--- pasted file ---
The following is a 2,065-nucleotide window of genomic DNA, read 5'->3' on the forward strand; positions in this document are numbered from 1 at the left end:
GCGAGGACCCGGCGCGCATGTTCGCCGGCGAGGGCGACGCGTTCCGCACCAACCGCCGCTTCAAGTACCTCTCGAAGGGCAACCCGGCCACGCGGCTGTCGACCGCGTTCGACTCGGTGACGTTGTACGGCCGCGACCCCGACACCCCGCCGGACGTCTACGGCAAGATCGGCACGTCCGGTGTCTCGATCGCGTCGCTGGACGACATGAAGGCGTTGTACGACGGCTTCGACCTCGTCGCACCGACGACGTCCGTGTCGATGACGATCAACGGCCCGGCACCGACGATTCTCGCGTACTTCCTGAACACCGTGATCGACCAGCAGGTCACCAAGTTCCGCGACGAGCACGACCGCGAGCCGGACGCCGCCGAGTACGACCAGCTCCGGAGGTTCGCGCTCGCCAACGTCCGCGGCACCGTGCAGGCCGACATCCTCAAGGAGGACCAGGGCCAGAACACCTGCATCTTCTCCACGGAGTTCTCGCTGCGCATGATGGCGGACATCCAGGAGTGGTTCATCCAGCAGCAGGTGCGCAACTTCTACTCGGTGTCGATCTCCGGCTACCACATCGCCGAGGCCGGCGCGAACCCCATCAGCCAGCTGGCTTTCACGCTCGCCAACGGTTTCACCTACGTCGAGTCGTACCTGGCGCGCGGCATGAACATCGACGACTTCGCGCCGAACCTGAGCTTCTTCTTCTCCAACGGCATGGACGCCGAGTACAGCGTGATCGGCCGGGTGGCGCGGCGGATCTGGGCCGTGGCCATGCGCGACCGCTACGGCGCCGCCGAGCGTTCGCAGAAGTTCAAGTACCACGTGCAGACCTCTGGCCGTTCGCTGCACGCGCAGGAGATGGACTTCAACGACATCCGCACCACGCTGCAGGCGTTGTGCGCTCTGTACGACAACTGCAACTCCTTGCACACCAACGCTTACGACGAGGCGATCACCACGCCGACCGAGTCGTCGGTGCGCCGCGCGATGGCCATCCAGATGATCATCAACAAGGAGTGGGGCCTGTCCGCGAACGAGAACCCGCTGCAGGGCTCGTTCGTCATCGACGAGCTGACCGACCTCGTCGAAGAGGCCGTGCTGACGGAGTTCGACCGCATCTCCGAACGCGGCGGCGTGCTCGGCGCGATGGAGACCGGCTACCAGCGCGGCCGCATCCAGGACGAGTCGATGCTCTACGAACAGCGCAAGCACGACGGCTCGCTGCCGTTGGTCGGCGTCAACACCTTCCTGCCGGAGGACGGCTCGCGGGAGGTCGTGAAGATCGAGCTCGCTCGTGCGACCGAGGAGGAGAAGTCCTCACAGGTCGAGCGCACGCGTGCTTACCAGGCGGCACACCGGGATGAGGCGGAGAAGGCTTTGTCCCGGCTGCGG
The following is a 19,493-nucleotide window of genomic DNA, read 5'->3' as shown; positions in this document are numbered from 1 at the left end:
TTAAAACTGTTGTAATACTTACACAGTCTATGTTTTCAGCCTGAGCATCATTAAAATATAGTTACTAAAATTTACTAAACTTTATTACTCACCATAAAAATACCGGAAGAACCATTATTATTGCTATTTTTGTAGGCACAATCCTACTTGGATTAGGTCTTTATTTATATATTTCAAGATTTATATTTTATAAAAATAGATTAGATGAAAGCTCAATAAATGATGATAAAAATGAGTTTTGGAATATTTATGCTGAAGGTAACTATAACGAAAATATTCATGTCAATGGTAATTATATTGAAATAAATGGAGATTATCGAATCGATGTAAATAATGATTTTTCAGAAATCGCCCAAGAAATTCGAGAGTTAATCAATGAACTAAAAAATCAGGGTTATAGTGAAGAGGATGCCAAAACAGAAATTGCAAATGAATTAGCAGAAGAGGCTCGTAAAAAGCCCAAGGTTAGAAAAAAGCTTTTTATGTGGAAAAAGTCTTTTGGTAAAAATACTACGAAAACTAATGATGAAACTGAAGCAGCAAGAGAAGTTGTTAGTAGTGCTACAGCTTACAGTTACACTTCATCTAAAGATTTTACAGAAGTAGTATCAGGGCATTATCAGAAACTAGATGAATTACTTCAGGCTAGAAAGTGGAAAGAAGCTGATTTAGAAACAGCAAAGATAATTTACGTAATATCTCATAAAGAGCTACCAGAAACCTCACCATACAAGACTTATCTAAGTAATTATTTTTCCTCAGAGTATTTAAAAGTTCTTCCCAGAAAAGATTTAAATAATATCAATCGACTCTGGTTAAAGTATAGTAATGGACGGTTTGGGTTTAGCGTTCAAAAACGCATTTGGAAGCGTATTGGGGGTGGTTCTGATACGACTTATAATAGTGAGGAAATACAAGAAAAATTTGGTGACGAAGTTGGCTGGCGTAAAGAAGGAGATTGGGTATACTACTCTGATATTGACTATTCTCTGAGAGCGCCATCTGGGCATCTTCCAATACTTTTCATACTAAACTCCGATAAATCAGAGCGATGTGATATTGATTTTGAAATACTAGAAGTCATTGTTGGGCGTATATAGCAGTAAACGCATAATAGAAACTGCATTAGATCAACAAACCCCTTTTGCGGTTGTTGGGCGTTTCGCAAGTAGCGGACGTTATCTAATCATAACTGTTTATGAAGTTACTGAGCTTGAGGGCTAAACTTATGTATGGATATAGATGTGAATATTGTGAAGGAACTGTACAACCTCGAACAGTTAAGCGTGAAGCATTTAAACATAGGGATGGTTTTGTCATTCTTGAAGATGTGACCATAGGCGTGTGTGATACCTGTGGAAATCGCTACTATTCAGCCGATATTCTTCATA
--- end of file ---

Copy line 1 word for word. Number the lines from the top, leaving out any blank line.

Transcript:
The following is a 2,065-nucleotide window of genomic DNA, read 5'->3' on the forward strand; positions in this document are numbered from 1 at the left end: